Book Review: YEAH BABY! by Jillian Michaels - Baby Chick
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Book Review: YEAH BABY! by Jillian Michaels

I'm sharing my notes and opinion on Jillian Michaels' newest book, Yeah BABY!

Published December 16, 2016

by Nina Spears

The Baby Chick®: Pregnancy, Birth & Postpartum Expert
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I was honored to have the opportunity to interview Jillian Michaels about her new book, Yeah BABY! I didn’t have enough time to read her book before our interview (since I only had two days), but I did have some time to read her book before I published my interview article. I was pleasantly surprised by the helpful information that she provided. There were so many points that I wanted our readers to know that I thought would be beneficial during their pregnancy, so I decided I would do a book review for all of you.

Do you know how CliffsNotes gives you the essentials of literary work? Well, I’m offering Nina’s Notes to provide you with the essential points of each book I read.

Nina’s Notes: Yeah Baby!

At the beginning of the book, Jillian has an Introduction section. Here is where she explains why she wrote this book and the purpose of her book Yeah BABY!

That’s the purpose of this book: to empower you with all the knowledge, facts, and cutting-edge research so that you can best protect yourself and your baby, personalize this process for an ideal outcome, and craft your own pregnancy and birth decisions for you and your baby.

Pregnancy is a sacred responsibility. So much of what you do, eat, think, feel, and surround yourself with–even what you smell!– during this time can have a dramatic effect on you and your baby. Your behaviors now will impact everything from your delivery and how quickly your body “bounces back into shape” to your child’s temperament and behavior, sleep patterns, how your child performs in school, your child’s food preferences, life span–and as I previously mentioned, even long-term earning potential. Seriously! Crazy, right?

I will tell you what’s what, but I won’t tell you what to do. I want you to know your choices and understand what’s happening to ensure you’re in the driver’s seat. … I respect your decisions, even when they go against my recommendations in this book.

I want you to question me, and anyone else, if what they tell you doesn’t feel right to you.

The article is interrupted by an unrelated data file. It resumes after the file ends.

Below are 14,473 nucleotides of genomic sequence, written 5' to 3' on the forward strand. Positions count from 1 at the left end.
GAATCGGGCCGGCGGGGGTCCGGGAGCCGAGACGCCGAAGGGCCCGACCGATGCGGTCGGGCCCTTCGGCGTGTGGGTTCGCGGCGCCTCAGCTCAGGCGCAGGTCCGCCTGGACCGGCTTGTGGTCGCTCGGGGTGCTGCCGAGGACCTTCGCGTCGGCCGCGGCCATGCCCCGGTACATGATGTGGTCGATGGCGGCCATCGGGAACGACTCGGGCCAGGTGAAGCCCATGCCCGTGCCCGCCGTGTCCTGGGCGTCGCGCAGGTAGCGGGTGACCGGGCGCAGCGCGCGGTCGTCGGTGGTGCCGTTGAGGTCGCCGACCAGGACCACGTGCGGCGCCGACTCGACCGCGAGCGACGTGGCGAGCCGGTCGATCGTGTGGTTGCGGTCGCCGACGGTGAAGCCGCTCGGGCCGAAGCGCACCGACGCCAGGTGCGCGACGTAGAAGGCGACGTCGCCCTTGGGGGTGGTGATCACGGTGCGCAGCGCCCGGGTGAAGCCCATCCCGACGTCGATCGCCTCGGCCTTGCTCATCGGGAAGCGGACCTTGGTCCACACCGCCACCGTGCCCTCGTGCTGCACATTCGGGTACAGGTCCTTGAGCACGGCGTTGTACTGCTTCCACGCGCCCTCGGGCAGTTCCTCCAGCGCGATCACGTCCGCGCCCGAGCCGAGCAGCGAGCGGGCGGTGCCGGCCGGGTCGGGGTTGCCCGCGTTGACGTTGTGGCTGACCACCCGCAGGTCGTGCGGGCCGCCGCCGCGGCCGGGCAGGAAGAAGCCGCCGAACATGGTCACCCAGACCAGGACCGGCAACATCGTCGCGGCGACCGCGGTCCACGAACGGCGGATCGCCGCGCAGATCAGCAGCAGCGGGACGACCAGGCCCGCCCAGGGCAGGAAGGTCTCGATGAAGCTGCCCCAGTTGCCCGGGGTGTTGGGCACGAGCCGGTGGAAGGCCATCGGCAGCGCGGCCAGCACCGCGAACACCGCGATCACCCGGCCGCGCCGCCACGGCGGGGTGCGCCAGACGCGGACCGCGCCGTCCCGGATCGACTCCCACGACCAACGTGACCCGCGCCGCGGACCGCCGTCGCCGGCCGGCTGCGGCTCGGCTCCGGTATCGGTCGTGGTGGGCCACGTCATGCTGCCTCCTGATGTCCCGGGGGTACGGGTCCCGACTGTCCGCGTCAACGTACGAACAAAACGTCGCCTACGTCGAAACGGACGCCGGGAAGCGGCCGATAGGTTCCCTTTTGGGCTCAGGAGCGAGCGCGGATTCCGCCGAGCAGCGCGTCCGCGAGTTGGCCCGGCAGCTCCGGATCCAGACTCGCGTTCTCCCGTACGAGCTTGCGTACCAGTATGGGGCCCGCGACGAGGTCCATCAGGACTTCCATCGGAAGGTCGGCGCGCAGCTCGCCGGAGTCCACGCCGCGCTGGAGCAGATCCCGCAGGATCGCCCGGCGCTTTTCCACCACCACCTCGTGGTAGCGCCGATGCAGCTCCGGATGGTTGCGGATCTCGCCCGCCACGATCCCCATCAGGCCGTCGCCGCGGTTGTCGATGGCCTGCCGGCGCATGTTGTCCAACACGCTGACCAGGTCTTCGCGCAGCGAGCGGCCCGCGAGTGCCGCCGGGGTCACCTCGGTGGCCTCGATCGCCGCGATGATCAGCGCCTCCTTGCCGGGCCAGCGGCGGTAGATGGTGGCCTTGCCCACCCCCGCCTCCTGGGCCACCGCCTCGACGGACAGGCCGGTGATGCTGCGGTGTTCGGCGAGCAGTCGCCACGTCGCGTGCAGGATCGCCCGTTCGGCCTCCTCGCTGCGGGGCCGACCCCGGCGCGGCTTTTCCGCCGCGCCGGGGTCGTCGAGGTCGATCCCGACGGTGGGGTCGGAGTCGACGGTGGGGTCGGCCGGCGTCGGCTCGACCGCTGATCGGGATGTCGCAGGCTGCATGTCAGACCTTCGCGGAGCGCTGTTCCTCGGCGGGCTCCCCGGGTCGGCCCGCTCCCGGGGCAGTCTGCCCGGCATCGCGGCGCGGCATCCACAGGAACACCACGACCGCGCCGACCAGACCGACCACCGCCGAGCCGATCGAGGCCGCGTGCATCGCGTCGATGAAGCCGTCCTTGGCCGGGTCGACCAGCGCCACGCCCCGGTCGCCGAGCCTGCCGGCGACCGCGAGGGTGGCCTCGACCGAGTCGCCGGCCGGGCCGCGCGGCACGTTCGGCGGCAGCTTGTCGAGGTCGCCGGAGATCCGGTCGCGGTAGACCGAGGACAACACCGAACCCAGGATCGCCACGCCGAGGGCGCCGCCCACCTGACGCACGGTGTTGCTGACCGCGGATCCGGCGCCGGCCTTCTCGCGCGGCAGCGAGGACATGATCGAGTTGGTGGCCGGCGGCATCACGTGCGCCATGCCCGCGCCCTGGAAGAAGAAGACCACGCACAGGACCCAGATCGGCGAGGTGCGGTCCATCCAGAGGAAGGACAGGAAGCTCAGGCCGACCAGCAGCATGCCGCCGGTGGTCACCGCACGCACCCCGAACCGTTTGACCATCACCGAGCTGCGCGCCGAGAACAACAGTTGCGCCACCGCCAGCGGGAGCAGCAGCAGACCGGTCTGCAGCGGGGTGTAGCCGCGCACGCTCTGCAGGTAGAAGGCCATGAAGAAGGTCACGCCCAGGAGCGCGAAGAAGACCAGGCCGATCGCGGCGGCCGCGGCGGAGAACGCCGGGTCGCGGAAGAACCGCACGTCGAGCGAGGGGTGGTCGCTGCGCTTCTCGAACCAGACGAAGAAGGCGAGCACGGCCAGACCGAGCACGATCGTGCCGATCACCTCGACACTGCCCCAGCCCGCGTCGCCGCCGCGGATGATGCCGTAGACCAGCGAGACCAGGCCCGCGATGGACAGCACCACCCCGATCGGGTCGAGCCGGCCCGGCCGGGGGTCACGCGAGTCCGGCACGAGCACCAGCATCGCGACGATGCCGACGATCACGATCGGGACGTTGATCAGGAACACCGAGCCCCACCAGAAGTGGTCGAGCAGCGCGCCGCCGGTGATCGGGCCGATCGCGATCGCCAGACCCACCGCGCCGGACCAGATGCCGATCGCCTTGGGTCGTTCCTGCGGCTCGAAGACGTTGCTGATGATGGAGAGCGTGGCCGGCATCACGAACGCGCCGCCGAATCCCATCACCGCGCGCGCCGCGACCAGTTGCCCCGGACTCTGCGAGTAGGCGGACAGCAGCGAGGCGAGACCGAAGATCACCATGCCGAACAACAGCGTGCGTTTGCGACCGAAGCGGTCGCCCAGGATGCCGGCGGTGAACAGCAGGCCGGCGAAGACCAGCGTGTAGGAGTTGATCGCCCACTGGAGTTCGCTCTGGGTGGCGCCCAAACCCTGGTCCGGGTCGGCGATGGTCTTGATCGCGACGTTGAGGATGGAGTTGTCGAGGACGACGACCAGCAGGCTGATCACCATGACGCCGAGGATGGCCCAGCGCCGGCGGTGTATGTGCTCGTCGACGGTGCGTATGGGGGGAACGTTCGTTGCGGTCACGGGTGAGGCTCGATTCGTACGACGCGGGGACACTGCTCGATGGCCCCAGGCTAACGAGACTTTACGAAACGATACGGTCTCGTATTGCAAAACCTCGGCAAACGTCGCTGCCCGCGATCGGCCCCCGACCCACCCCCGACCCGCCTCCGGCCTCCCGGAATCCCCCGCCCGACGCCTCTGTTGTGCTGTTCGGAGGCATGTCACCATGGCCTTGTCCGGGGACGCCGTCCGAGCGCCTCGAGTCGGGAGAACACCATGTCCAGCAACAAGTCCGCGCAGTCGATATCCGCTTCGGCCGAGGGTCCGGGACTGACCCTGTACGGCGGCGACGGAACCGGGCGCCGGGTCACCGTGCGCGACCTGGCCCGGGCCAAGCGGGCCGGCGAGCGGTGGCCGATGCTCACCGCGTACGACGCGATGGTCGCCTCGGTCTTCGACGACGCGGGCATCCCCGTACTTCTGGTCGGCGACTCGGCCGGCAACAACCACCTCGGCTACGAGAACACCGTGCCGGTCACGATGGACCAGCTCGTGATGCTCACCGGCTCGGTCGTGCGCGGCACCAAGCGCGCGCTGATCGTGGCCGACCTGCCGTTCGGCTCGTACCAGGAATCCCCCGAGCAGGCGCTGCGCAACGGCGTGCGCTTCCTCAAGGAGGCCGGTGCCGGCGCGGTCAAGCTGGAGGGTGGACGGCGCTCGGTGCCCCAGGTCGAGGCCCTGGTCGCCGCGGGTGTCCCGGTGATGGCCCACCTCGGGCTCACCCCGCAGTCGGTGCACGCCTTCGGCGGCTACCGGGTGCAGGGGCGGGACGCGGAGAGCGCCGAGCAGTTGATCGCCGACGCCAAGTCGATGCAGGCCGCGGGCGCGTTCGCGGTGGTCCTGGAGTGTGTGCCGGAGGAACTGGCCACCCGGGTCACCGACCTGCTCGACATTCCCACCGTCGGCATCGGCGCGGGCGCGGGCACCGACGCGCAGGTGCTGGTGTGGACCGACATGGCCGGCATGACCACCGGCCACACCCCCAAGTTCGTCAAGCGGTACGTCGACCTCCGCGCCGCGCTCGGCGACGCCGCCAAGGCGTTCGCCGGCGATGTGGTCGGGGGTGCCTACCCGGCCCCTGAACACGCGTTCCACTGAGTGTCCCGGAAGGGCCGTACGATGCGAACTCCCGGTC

Jillian made me feel comfortable right at the get-go. She introduced her fantastic team in this section, so you know she is not offering information she doesn’t have personal or professional experience with. Her heart is in the right place, and I was looking forward to reading what she had to say.

jillian michaels book, book review, interview with jillian michaels, babychick

Part 1: Basics

Chapter 1: Start Me Up: What to Do Before You Get Preggers

  • If any of you are struggling with infertility (Jillian has PCOS), whether you have been diagnosed with it or you just know, let me say this: It’s not your fault, and shame on anybody who dares to shame you for it. You are just as much a woman as every other woman you know. The journey into motherhood is different for everyone, and there is no way of telling where your journey with the process will take you. It will be okay. It will work out exactly how it’s meant to. I am living proof of that.

Chapter 2: Rules of Thumb: Nutrition for Prepregnancy, Pregnancy, and Beyond

  • Nutrition during pregnancy is one of the most direct means that we have to influence our babies’ development, growth, intelligence, fitness, and even life span.
  • You are not eating for two.
  • It takes only around 80,000 calories — in total — to grow a baby.
    • First trimester: 300 extra calories per day if you are very active.
    • Second trimester: about 350 extra calories per day.
    • The second half of the third trimester (last 6 weeks): about 500 extra calories daily.
  • A study found that, compared with children of women who gained the recommended amount of weight, those who gained an “excessive” amount of weight had children who were more than four times more likely to be overweight at age 3. Many studies have shown that birth weight is directly related to later BMI into adolescence and adulthood.
  • Here is what you should obviously lessen the consumption of or avoid:
    • Alcohol
    • Easy on the caffeine
    • No deli meat: If you are considering eating deli meats, reheat the meat until it is steaming to kill any possible bacteria.
    • No unpasteurized milk or soft cheese: steer clear of soft cheeses such as Brie, Camembert, Roquefort, feta, and gorgonzola, and Mexican-style cheeses like queso blanco and queso fresco unless they clearly state that they are made from pasteurized milk.
    • No raw eggs
    • No raw meat or fish
    • No pâté